Gotthard – Firebirth

After the untimely death of original singer Steve Lee on that fateful autumn of 2010, it seemed to most that the band would hang up their gear and call it a day, as would many bands facing a similar situation. Which is why when I found out the news that Gotthard were auditioning for a new singer I was at once elated to hear that my favourite band were to continue. 

The name of this new album, Firebirth, represents a new era for the Swiss rockers, a literal rise from the ashes of who they once were, to what they are now and where they want to be tomorrow. It promotes strength, energy and the perseverance to pick oneself up and keep going. And after 9 previous studio albums before this one, the name is rather apt. They bring Nic Maeder aboard; Swiss-born and residing in Australia, providing another guitar, keyboard and most importantly the voice to the Gotthard collective.

First up is Starlight. Slow and easy in its approach, tinged with a little southern rock, this is an okay – but not the best – opener I had hoped for. It doesn’t immediately hit you with the power an opener needs; it tries to invite you inside and offers you a beer and a pat on the back, rather than shove you head-first into the rabble, however it displays Nic’s raspy vocals well and that typical guitar tone familiar of the Gotthard sound. Give Me Real shows off Nic’s high-pitched wail as soon as the track opens and the guitars chug into play and provide many good opportunities to show off throughout the track. I feel this should have been the one they opened with as it provides the power that Starlight lacks. Third up was Gotthard’s first present to us and a rather fantastic introduction to Nic. Remember It’s Me was released to test the waters, and it boded them well with their fan base. This track is probably as close to the original sound as you’ll get, the chorus is a humble reminder that despite the new beginnings that deep down, it’s still the same band, the same heart, the same passion, and the same love. Fight is one of the more aggressive tracks on the album, and Tell Me is the softest ballad. Both of them, despite the obvious differences in tempo and sound, have the marvellous ability to be consistent with Leo and Freddy’s trademark guitar tone.

Personally, for an album that’s meant to be their return from the ashes, the bird of theirs seems to be more gliding albatross than soaring phoenix. There are too many ballads for my liking and I would rather prefer to see them on future works. A comeback album should be something comparable to 2005’s Lipservice (again, my own opinion) as it’s fierce, catchy and powerfully moving. The only feeling stirred within me was from last track Where Are You, a tear-jerking tribute to former vocalist Steve Lee. Stripped right down, this acoustic number seeps emotion, Nic’s voice almost cracking with honest and deepest sadness. It reads almost like a letter, “How is life for you out there?” Nic asks; the band reaching out for reassurance that their old friend remains alive in their memories. Undoubtedly so, and Steve’s influence will surely keep with them as they continue with Gotthard.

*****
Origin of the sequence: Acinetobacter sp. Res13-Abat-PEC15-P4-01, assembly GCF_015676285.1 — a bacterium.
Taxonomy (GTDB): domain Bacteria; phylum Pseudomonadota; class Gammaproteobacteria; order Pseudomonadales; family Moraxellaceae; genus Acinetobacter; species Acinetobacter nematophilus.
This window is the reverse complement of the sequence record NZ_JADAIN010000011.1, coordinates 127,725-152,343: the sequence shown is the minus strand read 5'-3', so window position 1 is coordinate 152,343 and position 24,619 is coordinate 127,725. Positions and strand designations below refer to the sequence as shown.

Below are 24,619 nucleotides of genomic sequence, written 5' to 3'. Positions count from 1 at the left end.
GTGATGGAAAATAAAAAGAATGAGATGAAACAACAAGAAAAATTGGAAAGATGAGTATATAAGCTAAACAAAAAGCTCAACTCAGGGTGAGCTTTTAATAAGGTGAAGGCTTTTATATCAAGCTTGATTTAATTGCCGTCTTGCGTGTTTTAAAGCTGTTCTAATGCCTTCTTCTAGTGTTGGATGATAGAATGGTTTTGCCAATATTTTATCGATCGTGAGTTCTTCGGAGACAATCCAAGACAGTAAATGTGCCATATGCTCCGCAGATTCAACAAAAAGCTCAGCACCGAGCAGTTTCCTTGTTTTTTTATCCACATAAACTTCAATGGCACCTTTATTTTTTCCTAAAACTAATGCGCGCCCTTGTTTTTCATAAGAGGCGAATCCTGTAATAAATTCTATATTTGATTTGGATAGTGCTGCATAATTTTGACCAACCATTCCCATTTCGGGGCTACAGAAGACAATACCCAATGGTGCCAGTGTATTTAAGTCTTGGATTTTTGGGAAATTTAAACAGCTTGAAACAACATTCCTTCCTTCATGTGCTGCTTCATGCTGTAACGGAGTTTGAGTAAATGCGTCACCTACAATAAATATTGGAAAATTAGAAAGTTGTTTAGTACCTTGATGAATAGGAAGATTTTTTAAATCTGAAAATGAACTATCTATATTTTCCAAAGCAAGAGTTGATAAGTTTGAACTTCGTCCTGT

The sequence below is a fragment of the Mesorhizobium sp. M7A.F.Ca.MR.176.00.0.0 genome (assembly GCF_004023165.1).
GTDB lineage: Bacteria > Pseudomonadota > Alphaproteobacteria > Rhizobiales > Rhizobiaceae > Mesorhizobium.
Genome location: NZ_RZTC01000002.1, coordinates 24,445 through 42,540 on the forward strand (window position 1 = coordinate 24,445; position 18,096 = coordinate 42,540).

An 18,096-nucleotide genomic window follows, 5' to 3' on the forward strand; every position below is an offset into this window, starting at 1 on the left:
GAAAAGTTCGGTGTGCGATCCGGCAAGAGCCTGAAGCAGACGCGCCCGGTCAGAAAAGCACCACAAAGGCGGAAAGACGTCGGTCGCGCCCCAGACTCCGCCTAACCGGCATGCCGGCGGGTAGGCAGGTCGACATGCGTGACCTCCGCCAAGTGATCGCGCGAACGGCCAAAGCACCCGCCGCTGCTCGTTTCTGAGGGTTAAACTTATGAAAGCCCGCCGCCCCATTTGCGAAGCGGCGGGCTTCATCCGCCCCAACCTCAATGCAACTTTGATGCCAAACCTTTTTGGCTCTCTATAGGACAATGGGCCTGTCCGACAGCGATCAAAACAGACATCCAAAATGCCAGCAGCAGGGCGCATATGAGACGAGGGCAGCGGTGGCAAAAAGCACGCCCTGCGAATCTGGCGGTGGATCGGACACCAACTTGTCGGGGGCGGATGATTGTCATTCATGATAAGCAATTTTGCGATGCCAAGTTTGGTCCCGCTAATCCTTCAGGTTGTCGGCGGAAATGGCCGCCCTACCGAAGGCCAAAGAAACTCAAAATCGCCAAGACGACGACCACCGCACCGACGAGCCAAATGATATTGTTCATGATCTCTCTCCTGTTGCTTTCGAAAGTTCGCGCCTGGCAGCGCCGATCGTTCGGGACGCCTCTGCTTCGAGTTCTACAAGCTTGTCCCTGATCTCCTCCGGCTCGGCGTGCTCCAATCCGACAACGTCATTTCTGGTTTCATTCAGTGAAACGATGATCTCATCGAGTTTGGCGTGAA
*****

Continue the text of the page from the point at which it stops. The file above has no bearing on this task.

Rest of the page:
I am still unsure of how to take this album. It’s not one of the best but it’s far from being bad. The guitars are crisp and clear, drums are unimposing and steady. Perhaps I just need time to adjust to the changes; I have the greatest of respect for them to carry on in the face of such a tragedy and technically speaking they haven’t really lost the sound that defines them. Nic’s vocal ability is close enough to Steve’s standards that it doesn’t encroach, nor is it too different that Gotthard has become anything unrecognisable. I definitely feel that there’s a lot more to this phoenix they’ve set loose from the ashes than they’re ready to give us yet. And I’ll be waiting for studio album number 11.

01: Starlight – 4:27
02: Give Me Real – 3:39
03: Remember It’s Me – 3:28
04: Fight – 3:27 
05: Yippie Aye Yay – 4:39 
06: Tell Me – 3:16
07: Shine – 3:49
08: The Story’s Over – 4:09
09: Right On – 3:54
10: S.O.S – 3:23
11: Take It All back – 3:16
12: I Can – 3:13
13: Where Are You – 4:19

Total playing time: 48:59

An honest and well-composed attempt at a comeback album. Will be warmly received by most fans, but feel like they’re holding back somewhat. 6/10


Firebirth will be released on Nuclear Blast records on June 1st. Catch them at Firefest in Nottingham this year, or at various festivals in Europe.

About Del Preston

So there I am, in Sri Lanka, formerly Ceylon, at about 3 o'clock in the morning, looking for one thousand brown M&Ms to fill a brandy glass, or Ozzy wouldn't go on stage that night. So, Jeff Beck pops his head 'round the door, and mentions there's a little sweet shop on the edge of town. So - we go. And - it's closed. So there's me and Keith Moon and David Crosby, breaking into that little sweet shop, eh. Well, instead of a guard dog, they've got this bloody great big Bengal tiger. I managed to take out the tiger with a can of mace, but the shop owner and his son, that's a different story altogether. I had to beat them to death with their own shoes. Nasty business really. But sure enough, I got the M&Ms and Ozzy went on stage and did a great show.